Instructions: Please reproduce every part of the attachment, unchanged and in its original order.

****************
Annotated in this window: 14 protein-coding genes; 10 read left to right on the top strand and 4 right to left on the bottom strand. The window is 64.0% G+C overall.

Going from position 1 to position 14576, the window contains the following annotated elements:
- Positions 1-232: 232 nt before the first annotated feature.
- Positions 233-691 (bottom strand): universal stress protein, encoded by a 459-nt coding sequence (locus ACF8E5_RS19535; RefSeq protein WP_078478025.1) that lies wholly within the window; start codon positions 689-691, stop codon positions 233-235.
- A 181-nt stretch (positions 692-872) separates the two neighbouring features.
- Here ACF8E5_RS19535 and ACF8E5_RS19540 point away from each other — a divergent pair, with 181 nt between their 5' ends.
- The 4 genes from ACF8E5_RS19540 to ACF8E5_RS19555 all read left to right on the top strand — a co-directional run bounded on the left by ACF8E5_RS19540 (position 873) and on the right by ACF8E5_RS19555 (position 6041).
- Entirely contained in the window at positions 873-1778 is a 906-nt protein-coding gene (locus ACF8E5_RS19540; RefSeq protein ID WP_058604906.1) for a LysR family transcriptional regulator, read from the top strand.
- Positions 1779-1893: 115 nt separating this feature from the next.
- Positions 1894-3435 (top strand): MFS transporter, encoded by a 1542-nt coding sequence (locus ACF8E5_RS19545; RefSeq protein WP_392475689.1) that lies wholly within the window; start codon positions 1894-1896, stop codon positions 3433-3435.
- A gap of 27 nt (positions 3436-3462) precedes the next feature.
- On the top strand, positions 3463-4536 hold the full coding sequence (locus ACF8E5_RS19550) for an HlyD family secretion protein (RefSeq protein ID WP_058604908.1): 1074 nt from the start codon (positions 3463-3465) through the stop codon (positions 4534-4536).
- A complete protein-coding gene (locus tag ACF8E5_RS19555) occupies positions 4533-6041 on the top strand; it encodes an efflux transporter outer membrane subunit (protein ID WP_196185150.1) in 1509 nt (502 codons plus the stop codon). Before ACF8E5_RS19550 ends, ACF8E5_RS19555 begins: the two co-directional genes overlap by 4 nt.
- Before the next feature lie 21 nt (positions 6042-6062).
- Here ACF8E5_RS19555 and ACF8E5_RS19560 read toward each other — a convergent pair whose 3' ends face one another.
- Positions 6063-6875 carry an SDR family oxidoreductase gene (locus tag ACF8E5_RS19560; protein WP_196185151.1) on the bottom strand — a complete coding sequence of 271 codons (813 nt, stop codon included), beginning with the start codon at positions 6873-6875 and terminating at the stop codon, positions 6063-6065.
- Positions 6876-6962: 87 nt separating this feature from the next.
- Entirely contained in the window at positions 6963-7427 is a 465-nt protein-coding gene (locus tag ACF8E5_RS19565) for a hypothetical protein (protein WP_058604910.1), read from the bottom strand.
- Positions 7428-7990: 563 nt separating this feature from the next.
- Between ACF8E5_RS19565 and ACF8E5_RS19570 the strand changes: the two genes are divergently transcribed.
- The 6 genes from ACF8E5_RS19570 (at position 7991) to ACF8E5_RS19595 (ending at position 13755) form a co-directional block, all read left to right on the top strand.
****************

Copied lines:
Annotated in this window: 14 protein-coding genes; 10 read left to right on the top strand and 4 right to left on the bottom strand. The window is 64.0% G+C overall.

Going from position 1 to position 14576, the window contains the following annotated elements:
- Positions 1-232: 232 nt before the first annotated feature.
- Positions 233-691 (bottom strand): universal stress protein, encoded by a 459-nt coding sequence (locus ACF8E5_RS19535; RefSeq protein WP_078478025.1) that lies wholly within the window; start codon positions 689-691, stop codon positions 233-235.
- A 181-nt stretch (positions 692-872) separates the two neighbouring features.
- Here ACF8E5_RS19535 and ACF8E5_RS19540 point away from each other — a divergent pair, with 181 nt between their 5' ends.
- The 4 genes from ACF8E5_RS19540 to ACF8E5_RS19555 all read left to right on the top strand — a co-directional run bounded on the left by ACF8E5_RS19540 (position 873) and on the right by ACF8E5_RS19555 (position 6041).
- Entirely contained in the window at positions 873-1778 is a 906-nt protein-coding gene (locus ACF8E5_RS19540; RefSeq protein ID WP_058604906.1) for a LysR family transcriptional regulator, read from the top strand.
- Positions 1779-1893: 115 nt separating this feature from the next.
- Positions 1894-3435 (top strand): MFS transporter, encoded by a 1542-nt coding sequence (locus ACF8E5_RS19545; RefSeq protein WP_392475689.1) that lies wholly within the window; start codon positions 1894-1896, stop codon positions 3433-3435.
- A gap of 27 nt (positions 3436-3462) precedes the next feature.
- On the top strand, positions 3463-4536 hold the full coding sequence (locus ACF8E5_RS19550) for an HlyD family secretion protein (RefSeq protein ID WP_058604908.1): 1074 nt from the start codon (positions 3463-3465) through the stop codon (positions 4534-4536).
- A complete protein-coding gene (locus tag ACF8E5_RS19555) occupies positions 4533-6041 on the top strand; it encodes an efflux transporter outer membrane subunit (protein ID WP_196185150.1) in 1509 nt (502 codons plus the stop codon). Before ACF8E5_RS19550 ends, ACF8E5_RS19555 begins: the two co-directional genes overlap by 4 nt.
- Before the next feature lie 21 nt (positions 6042-6062).
- Here ACF8E5_RS19555 and ACF8E5_RS19560 read toward each other — a convergent pair whose 3' ends face one another.
- Positions 6063-6875 carry an SDR family oxidoreductase gene (locus tag ACF8E5_RS19560; protein WP_196185151.1) on the bottom strand — a complete coding sequence of 271 codons (813 nt, stop codon included), beginning with the start codon at positions 6873-6875 and terminating at the stop codon, positions 6063-6065.
- Positions 6876-6962: 87 nt separating this feature from the next.
- Entirely contained in the window at positions 6963-7427 is a 465-nt protein-coding gene (locus tag ACF8E5_RS19565) for a hypothetical protein (protein WP_058604910.1), read from the bottom strand.
- Positions 7428-7990: 563 nt separating this feature from the next.
- Between ACF8E5_RS19565 and ACF8E5_RS19570 the strand changes: the two genes are divergently transcribed.
- The 6 genes from ACF8E5_RS19570 (at position 7991) to ACF8E5_RS19595 (ending at position 13755) form a co-directional block, all read left to right on the top strand.